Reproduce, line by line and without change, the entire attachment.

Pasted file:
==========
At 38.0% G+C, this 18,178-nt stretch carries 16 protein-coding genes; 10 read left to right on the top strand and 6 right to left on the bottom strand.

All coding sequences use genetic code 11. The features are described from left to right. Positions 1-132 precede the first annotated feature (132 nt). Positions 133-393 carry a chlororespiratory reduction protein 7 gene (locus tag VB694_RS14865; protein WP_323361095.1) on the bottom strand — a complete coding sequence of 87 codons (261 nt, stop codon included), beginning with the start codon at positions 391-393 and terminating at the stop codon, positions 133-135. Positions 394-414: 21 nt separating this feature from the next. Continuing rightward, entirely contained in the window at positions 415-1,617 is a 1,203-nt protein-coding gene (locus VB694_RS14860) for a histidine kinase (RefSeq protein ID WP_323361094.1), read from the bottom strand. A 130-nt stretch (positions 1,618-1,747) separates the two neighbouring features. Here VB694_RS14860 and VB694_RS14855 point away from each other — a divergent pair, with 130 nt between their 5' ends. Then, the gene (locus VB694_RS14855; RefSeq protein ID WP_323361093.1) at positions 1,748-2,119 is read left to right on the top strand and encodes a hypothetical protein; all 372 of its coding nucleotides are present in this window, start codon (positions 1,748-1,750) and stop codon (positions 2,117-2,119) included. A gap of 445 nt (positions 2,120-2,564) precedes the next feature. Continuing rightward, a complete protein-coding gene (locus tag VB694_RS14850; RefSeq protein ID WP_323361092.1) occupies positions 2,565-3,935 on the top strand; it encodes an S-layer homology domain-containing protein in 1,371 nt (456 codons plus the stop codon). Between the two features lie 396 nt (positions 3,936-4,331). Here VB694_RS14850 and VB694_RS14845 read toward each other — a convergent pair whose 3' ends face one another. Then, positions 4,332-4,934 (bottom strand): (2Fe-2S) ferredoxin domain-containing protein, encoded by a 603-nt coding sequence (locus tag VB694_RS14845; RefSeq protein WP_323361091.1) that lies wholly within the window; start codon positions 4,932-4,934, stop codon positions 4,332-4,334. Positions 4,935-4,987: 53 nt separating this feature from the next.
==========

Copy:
At 38.0% G+C, this 18,178-nt stretch carries 16 protein-coding genes; 10 read left to right on the top strand and 6 right to left on the bottom strand.

All coding sequences use genetic code 11. The features are described from left to right. Positions 1-132 precede the first annotated feature (132 nt). Positions 133-393 carry a chlororespiratory reduction protein 7 gene (locus tag VB694_RS14865; protein WP_323361095.1) on the bottom strand — a complete coding sequence of 87 codons (261 nt, stop codon included), beginning with the start codon at positions 391-393 and terminating at the stop codon, positions 133-135. Positions 394-414: 21 nt separating this feature from the next. Continuing rightward, entirely contained in the window at positions 415-1,617 is a 1,203-nt protein-coding gene (locus VB694_RS14860) for a histidine kinase (RefSeq protein ID WP_323361094.1), read from the bottom strand. A 130-nt stretch (positions 1,618-1,747) separates the two neighbouring features. Here VB694_RS14860 and VB694_RS14855 point away from each other — a divergent pair, with 130 nt between their 5' ends. Then, the gene (locus VB694_RS14855; RefSeq protein ID WP_323361093.1) at positions 1,748-2,119 is read left to right on the top strand and encodes a hypothetical protein; all 372 of its coding nucleotides are present in this window, start codon (positions 1,748-1,750) and stop codon (positions 2,117-2,119) included. A gap of 445 nt (positions 2,120-2,564) precedes the next feature. Continuing rightward, a complete protein-coding gene (locus tag VB694_RS14850; RefSeq protein ID WP_323361092.1) occupies positions 2,565-3,935 on the top strand; it encodes an S-layer homology domain-containing protein in 1,371 nt (456 codons plus the stop codon). Between the two features lie 396 nt (positions 3,936-4,331). Here VB694_RS14850 and VB694_RS14845 read toward each other — a convergent pair whose 3' ends face one another. Then, positions 4,332-4,934 (bottom strand): (2Fe-2S) ferredoxin domain-containing protein, encoded by a 603-nt coding sequence (locus tag VB694_RS14845; RefSeq protein WP_323361091.1) that lies wholly within the window; start codon positions 4,932-4,934, stop codon positions 4,332-4,334. Positions 4,935-4,987: 53 nt separating this feature from the next.